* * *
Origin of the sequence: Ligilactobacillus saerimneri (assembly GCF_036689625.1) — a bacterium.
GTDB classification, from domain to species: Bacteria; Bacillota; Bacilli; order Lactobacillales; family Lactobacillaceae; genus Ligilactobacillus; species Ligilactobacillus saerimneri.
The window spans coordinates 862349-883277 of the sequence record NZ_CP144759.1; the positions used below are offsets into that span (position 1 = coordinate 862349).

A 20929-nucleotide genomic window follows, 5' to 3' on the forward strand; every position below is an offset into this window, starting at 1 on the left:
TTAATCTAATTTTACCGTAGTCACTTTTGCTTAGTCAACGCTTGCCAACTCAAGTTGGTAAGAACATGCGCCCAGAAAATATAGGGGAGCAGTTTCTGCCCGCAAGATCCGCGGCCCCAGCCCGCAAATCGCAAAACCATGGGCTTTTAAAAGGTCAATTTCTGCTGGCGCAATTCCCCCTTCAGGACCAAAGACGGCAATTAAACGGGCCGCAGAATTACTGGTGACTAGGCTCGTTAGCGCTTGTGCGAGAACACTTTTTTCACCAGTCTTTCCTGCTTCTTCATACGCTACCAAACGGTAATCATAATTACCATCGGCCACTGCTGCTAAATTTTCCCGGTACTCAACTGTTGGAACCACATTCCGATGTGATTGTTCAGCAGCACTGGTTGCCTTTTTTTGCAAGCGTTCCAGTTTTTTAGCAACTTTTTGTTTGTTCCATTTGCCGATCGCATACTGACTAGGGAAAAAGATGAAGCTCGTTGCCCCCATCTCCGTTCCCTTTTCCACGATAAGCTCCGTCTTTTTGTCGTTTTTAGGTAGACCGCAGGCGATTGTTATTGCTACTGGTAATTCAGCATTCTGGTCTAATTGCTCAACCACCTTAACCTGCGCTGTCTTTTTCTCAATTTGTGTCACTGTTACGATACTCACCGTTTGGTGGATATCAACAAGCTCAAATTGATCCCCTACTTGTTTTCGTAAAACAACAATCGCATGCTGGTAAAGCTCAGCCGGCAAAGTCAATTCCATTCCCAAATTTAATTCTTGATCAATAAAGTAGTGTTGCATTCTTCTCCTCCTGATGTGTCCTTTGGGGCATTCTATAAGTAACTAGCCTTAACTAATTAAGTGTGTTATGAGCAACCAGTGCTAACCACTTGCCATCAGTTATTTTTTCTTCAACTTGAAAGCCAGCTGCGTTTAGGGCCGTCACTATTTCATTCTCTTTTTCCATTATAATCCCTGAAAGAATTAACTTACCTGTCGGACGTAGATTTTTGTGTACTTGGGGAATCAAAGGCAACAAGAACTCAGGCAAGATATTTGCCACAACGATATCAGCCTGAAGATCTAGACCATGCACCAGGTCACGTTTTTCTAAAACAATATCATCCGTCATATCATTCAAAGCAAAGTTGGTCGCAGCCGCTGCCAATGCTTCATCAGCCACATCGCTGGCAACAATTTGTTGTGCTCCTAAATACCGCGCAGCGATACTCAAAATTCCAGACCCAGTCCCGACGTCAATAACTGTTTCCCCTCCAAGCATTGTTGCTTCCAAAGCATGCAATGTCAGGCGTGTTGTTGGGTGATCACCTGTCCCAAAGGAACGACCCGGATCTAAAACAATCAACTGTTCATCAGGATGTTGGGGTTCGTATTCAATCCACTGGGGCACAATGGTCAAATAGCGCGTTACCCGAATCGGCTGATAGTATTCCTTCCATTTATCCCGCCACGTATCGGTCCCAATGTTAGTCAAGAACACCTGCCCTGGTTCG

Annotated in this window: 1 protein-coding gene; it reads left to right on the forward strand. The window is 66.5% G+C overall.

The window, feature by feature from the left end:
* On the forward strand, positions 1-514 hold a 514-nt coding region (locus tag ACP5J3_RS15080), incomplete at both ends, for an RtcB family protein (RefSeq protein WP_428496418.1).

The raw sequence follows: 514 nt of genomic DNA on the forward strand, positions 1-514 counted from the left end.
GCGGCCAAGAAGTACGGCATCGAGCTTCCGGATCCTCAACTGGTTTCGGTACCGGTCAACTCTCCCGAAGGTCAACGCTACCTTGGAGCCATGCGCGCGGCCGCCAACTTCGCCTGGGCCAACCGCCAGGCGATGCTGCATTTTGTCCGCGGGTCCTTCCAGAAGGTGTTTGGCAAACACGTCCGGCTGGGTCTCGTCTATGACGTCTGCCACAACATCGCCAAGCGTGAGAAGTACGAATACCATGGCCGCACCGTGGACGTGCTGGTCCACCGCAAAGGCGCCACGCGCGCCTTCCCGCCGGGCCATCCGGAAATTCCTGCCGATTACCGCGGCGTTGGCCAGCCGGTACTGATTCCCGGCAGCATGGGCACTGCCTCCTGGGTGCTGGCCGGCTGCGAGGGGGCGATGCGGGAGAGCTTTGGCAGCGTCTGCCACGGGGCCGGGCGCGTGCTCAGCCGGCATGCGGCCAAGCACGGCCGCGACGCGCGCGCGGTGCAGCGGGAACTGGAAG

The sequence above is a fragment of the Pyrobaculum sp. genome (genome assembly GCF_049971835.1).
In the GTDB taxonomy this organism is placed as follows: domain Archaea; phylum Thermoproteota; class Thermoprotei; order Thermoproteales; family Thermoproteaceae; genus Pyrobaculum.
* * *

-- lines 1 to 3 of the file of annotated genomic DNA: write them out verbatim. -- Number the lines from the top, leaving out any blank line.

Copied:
Origin of the sequence: Ligilactobacillus saerimneri (assembly GCF_036689625.1) — a bacterium.
GTDB classification, from domain to species: Bacteria; Bacillota; Bacilli; order Lactobacillales; family Lactobacillaceae; genus Ligilactobacillus; species Ligilactobacillus saerimneri.
The window spans coordinates 862349-883277 of the sequence record NZ_CP144759.1; the positions used below are offsets into that span (position 1 = coordinate 862349).